[EM] IIAC and Condorcet

Kristofer Munsterhjelm km_elmet at t-online.de
Sun Nov 7 02:05:23 PST 2021

On 11/7/21 7:54 AM, Forest Simmons wrote:
> Nothing new, but under-appreciated....
> If an election method M elects some candidate X that is not a Condorcet 
> candidate, then the ballot set from that election can be used to show 
> that method M is not IIAC compliant.

Your point reminds me of how one can determine that LIIA implies ISDA - 
by the same reasoning.

You're right; I was just now thinking the same thing about 
three-candidate elections. If we use method one of counting (IIA failure 
exists beginning in election eA if there exists a candidate that, when 
removed, changes who the winner is), then clearly this is the case.

If there's a three-cycle, then we can remove one of the candidates so 
that the original winner is beaten by someone else; this is an IIA failure.

If we extend the notion of IIA failure so that we're permitted to remove 
any subset of irrelevant candidates, not just one, then by induction the 
same thing holds for any number of candidates whenever the method elects 
someone who is not a CW.

That happens for every Condoret method when there is a cycle, and 
happens for every non-Condorcet method for some fraction of elections 
where there's a CW.

So with this method of counting, and with a subset allowed, every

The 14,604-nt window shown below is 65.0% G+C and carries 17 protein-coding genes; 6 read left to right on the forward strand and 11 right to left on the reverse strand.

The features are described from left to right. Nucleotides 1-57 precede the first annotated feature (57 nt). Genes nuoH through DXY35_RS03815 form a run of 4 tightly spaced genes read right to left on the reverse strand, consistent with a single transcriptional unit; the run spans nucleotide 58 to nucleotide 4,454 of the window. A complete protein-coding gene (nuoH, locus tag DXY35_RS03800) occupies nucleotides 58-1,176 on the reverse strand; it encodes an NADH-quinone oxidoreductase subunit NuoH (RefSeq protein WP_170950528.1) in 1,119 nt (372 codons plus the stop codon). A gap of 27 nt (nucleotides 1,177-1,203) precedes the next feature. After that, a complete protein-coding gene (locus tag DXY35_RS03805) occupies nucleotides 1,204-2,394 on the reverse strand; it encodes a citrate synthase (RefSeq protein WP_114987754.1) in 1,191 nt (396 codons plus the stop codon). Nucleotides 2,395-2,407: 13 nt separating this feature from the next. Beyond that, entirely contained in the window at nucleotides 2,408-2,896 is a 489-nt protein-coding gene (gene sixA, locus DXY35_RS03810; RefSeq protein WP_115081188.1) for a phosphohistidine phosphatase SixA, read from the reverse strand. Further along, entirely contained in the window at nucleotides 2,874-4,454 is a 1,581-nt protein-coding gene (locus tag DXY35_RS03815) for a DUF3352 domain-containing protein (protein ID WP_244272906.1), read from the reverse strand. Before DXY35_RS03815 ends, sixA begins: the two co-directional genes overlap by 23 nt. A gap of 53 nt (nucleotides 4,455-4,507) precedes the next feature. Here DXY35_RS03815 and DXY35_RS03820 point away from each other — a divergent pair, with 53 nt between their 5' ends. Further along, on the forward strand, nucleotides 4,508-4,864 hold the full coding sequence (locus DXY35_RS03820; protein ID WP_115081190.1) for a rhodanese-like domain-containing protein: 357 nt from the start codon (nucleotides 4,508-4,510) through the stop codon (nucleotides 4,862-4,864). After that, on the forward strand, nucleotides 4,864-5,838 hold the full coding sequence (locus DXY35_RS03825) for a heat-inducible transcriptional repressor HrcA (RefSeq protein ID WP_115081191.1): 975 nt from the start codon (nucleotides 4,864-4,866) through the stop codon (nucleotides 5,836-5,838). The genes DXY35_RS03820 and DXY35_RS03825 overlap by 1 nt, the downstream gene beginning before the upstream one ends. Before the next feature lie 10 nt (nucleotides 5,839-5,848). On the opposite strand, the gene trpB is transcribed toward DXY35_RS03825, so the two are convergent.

Condorcet method has the same rate of IIA failure, and no non-Condorcet 
(deterministic, majoritarian) method has any lower rate of IIA failure.

Importantly, that's *irrespective of its clone independence 
performance*, which I suppose fits with my hunch.[1]

However, just to *completely* shore up the argument, someone might 
object that being able to remove an arbitrary subset is too powerful. 
Would it be possible to argue that a Condorcet cycle of any size can be 
used to induce IIA failure by removing only one candidate?

The reason arbitrary subsets is more powerful than single candidates can 
be seen by considering Borda cloning again. Suppose the before is:

x: A>B
y: B>A

and we say that it's a clone failure if we can add some number of clones 
and the winner changes. Then after cloning we have:

x: A>B1>B2>...>Bn
y: B1>B2>...>Bn>A

Suppose for simplicity that last place gets zero points. Then A gets 
xn+y points and B1 gets x(n-1) + yn >= (x+y)(n-1). Thus by making n 
large enough we can get B to win as long as a nonzero fraction of voters 
originally voted B>A. This would make Borda's clone failure unity under 
pretty much *any* distribution, not just impartial culture.


[1] Since IIA failures are clone failures almost nowhere, the direct 
impact should be negligible.

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